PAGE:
A Forbes article from 2021 cited a study that found that nearly 80% of people admitted to abandoning their New Year’s resolutions by February every year.
As a practicing psychotherapist setting and following through with resolutions, invoking change as I like to call it, is a subject that I have the pleasure of approaching daily with my clients. Most of my clients have had issues with maintaining a new resolution, however, when we break down the process of goal setting and the motivation behind the need for the specific goal it becomes very clear if the new resolution will ‘stick’ or if will just become another example of ‘how I cannot do anything right’.
Let’s break this all down into simple concepts that will lead to the increased ability and success to bring change into your life and keep those New Year’s Resolution.
There are many reasons why New Year’s resolutions fail, and one of the most common is setting unrealistic goals. Clients report often getting carried away with the excitement of a new year and set themselves overly ambitious targets that are impossible to achieve. For example, setting a goal to run a marathon in six months when you’ve never even run a 5k before is unlikely to end well. So, let’s talk about solid goal setting.
Goal Setting Bullet Points:
- Specific: A good goal should be clear and specific, so you know exactly what you’re working towards.
- Measurable: It’s important to be able to measure your progress towards your goal, so you can track your success and adjust your approach if necessary.
- Achievable: Your goal should be challenging, but also within reach. Setting a goal that is too difficult or unrealistic can be discouraging and lead to failure.
- Relevant: Your goal should be relevant to your overall vision or objectives. It should be meaningful and important to you and align with your values and priorities.
- Time-bound: Setting a deadline for your goal can help give you a sense of urgency and drive, and help you stay focused and motivated.
By keeping these key elements in mind when setting goals, you can increase your chances of success and ensure that your goals are meaningful and impactful.
Another reason why resolutions fail is a lack of motivation. People often start off with the best of intentions but find that their motivation wanes over time. This can happen for a variety of reasons, such as not seeing any immediate results or simply losing interest in the goal. Then this would lead us to the question of how motivation works bringing in the dreaded concept of DISCIPLINE.
I believe most of my clients believe that motivation can carry them when the change they are attempting to inflict on their lives become too challenging. This would indicate that it is not motivation that is needed but instead, discipline. The difference here is that motivation is used for things that we want (not much effort needed on our part). Discipline is used to get ourselves to do things we would rather not do. So, leave the motivation at the door and expect to begin setting goals knowing you will need to discipline yourself rather than waiting to feel like changing.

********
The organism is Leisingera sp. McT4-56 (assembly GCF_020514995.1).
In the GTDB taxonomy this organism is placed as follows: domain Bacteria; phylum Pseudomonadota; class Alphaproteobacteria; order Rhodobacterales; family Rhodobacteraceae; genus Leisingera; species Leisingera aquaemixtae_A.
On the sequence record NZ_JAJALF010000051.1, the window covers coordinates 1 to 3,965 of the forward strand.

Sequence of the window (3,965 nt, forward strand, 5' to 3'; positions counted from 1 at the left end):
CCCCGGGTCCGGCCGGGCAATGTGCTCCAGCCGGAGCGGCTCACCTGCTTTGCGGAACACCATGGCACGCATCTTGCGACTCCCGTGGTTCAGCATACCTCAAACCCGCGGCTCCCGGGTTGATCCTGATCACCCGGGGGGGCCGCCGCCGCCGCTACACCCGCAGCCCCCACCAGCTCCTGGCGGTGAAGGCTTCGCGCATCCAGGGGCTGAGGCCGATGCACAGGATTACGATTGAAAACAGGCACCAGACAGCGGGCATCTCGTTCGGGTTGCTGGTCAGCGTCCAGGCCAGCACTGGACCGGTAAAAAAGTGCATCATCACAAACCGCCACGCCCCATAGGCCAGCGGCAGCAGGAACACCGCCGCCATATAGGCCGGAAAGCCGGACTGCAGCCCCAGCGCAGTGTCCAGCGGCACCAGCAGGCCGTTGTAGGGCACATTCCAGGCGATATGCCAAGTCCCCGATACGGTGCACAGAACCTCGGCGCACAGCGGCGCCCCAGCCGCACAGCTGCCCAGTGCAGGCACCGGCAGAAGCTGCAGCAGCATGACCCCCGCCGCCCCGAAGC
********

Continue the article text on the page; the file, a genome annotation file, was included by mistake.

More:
Wait, are we talk about wanting to change? Depends. After working with my clients to understand their original strategy to accomplish their resolutions (goals) it usually becomes clear that the client believed they should ‘want to want’ a certain thing (losing weight, start exercising, etc.). Once we can agree that the client does not really want to run a marathon but feels the need to set these new resolutions, for any number of reasons, then we shift our focus back to what the client really wants. At times, this becomes the biggest challenge—to clearly understand what it is we want—and upon mastery can be used as a superpower.
For New Year’s Resolutions or any other goal, it all works the same. Abandon setting resolutions just because you think you are supposed to. In this case your next New Year’s Resolution will be to now make any more New Year Resolutions and then keep it. When you begin to become uncomfortable where you are in your life and know you need something need to change, please remember:
- Identify the item, that is in your control, to change
- Set specific goals following the above rules
- Focus on discipline and determination rather than waiting ‘to feel like it’
- Eliminate any ‘wanting to want’ items
Keep in mind that this is your life journey, and you are doing it your way and by practicing these new goal setting and resolution completion techniques change will could be in your future.
Michael Beckham, MS, LPC, Member HK Psychological Society
If you are interested in scheduling a session with Michael Beckham or have further queries, please contact us today.